Yesterday, we provided a quick analysis of the alleged contract between Facebook CEO Mark Zuckerberg and upstate New York wood-pellet salesman Paul Ceglia — the contract that Paul says gives him an 84% ownership stake in Facebook.
We noted that, unless the document is a forgery or Facebook can get the lawsuit dismissed on statute-of-limitations or some other technicality, Paul Ceglia willl likely soon become a very rich man. (If Facebook concludes the contract is or could be genuine, Facebook would almost certainly settle for a few tens or hundreds of millions of dollars rather than litigating or risking a declaratory judgement, which would be devastating).
But of course all that depends on whether the document is genuine. And, to that end, we have some questions for Paul Ceglia and his attorneys:
Where is the original contract (and has a judge seen it)? The document we have all now seen appears to be an electronic copy of paper-based contract. Electronic documents are vastly easier to forge or doctor than paper-based documents. The first order of business, therefore, is for both parties to examine the original contract to assess whether it is genuine. This analysis will eventually likely include ink testing and other forensic analysis.
It is possible, of course, that Paul Ceglia is claiming that the digital document that we have all now seen IS the original contract–that he and Mark Zuckerberg emailed it back and forth, appending digital signatures–or that this is a copy of another digital document. If so, this should be simple to verify with some forensic analysis of email accounts, hard-drives, etc. There is no way Facebook will pay Paul Ceglia a cent until it has done this.
Why did Paul Ceglia wait 7 years to make this claim? Facebook’s vast value has hardly been a secret for the past few years. In 2007, Microsoft invested in the company at a valuation of $15 billion. It seems beyond bizarre that, if Paul Ceglia remembered this contract existed, he would wait until now to file this lawsuit. The most plausible explanation might be that he forgot about the contract and then stumbled upon it. But “why now?” would seem a simple and reasonable question for him to answer, especially in light of the fact that he and his wife were arrested for grand larceny last year for allegedly defrauding customers of his wood-pellet company. (That doesn’t mean he’s guilty of defrauding customers or that he’s now trying to defraud Facebook, but it certainly makes this a reasonable question.)
Where is the payment-trail evidence? If Paul Ceglia gave Mark Zuckerberg $1,000 to fund “The Face Book” in exchange for 50% ownership in the entity, there is presumably a simple payment trail we can follow that proves this. This would take the form of a canceled check, perhaps, or a wire transfer. It is presumably possible that Ceglia made the payment in cash, but this would be highly unusual, even for a payment this small (normally, when you make an investment in a company, you WANT a payment trail). It is even less likely that Ceglia would have paid Zuckerberg $1,000 via check for the work Mark did for Ceglia’s company, StreetFax, but paid for the Facebook investment via cash, so if Mark Zuckerberg can produce some bank statements showing a payment for StreetFax but not The Face Book, this will quickly nuke the claim. It’s also possible that Ceglia paid Mark $2,000 in one lump-sum check, but, if so, this will weaken his case, especially if there’s no mention of “The Face Book” on the check.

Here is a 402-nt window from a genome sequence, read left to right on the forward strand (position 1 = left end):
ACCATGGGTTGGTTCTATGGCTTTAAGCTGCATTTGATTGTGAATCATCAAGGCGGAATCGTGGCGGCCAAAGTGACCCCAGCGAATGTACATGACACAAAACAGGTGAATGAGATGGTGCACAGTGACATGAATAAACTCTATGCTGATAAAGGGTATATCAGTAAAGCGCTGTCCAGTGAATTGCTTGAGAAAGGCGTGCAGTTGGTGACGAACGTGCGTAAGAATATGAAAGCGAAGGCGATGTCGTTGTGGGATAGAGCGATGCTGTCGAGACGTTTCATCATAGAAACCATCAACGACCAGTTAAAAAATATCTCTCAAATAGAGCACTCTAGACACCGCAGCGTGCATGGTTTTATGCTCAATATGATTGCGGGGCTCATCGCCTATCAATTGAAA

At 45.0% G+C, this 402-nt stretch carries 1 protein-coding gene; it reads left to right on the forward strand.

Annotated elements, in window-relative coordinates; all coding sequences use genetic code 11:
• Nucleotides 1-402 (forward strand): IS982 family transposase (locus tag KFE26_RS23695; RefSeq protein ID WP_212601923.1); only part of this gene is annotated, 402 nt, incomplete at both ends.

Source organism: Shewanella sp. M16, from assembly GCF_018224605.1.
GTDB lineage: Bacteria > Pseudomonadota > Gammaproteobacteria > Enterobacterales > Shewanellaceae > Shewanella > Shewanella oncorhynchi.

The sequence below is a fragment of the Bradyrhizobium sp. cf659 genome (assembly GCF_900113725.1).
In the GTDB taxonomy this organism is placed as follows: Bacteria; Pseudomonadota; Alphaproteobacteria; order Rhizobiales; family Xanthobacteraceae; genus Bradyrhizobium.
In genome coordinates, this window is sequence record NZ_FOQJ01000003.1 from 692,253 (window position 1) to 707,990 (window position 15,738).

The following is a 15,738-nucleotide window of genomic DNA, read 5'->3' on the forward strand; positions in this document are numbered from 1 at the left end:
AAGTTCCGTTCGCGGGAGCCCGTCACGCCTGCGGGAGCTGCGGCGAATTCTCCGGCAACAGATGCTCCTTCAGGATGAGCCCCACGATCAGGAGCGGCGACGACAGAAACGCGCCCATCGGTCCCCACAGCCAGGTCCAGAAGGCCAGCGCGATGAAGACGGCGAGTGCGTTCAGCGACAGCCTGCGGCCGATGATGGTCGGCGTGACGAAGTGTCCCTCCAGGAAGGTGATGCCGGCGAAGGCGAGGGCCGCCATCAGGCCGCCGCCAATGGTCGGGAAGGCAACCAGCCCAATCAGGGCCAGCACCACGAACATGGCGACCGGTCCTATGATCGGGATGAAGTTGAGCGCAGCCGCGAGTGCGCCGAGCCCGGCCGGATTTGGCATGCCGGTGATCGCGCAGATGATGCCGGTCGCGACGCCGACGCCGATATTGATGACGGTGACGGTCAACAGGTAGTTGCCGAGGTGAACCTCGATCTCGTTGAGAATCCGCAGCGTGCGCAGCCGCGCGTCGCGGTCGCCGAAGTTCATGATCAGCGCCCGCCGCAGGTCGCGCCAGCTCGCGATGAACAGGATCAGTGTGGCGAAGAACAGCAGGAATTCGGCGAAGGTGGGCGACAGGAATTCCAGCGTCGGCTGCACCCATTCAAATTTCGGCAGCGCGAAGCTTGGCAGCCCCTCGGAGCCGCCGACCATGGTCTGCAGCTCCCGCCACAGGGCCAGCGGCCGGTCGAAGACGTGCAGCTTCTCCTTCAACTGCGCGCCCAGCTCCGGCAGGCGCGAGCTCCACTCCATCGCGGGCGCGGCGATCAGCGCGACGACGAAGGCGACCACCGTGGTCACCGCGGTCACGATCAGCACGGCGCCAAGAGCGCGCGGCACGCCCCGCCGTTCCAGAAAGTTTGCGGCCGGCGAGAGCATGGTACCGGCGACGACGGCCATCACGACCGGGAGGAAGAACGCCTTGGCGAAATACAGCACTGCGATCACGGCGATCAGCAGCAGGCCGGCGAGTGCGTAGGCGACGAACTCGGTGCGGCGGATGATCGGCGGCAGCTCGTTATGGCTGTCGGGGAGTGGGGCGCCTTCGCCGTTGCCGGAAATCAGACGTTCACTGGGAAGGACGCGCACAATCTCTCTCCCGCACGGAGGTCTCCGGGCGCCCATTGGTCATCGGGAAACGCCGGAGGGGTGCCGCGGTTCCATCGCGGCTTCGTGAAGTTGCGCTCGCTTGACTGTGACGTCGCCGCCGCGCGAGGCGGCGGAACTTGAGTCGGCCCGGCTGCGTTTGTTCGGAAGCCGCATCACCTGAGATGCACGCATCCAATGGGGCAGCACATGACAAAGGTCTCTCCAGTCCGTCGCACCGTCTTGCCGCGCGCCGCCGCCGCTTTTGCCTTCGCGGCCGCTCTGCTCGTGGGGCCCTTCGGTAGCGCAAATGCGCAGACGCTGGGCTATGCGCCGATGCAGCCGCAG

So those are three obvious questions for Paul Ceglia, all of which get at whether the document we’ve all now seen is genuine or fake. And until the questions are answered satisfactorily, common sense would suggest that Ceglia is just a serial fraudster and the document is almost certainly fake.
As a final qualitative note, we will add that these questions are so obvious that we hope/assume that Paul Ceglia has some persuasive answers for them. There is no chance he’ll get a cent out of Facebook until these questions are answered, and becoming famous for trying to defraud the company probably won’t help his case on the grand larceny charges (or his future reputation).
We assume that any lawyer who was willing to take this case on contingency (agreeing to be compensated via a percentage of any settlement or judgement rather than paid by the hour) would understand how preposterous this claim seems on its face, especially given Ceglia’s recent felony charges, and would therefore demand satisfactory answers to all of the above questions before proceeding. And we therefore assume, perhaps idiotically, that there are some good answers here.
So we look forward to hearing them…
Meanwhile, there’s one person other than Paul Ceglia who almost certainly knows for certain whether this document is real or fake and that’s Mark Zuckerberg. If Mark signed this document, it’s certainly possible that, in the intervening years, he forgot he had done so, but the production of the document itself should now have jogged his memory. Therefore, by now, Mark should know without a shred of doubt whether the document is real or fake–and if it is fake, he should say so unequivocally. (As in, “I have never seen this document before and I never signed it.” So far, Mark’s strongest statement on the matter is “I think we were quite sure that we did not sign a contract that says that they have any right to ownership over Facebook,” which is considerably more vague.)
If Mark knows the document is fake, Facebook and Mark should stop at nothing to prove that, and they’ll probably be able to do it (or at least they will be able to cast enough doubt on its authenticity that there is little risk of litigating the claim). If Mark can’t or won’t say unequivocally that the document was forged, however, it’s reasonable to ask why he won’t.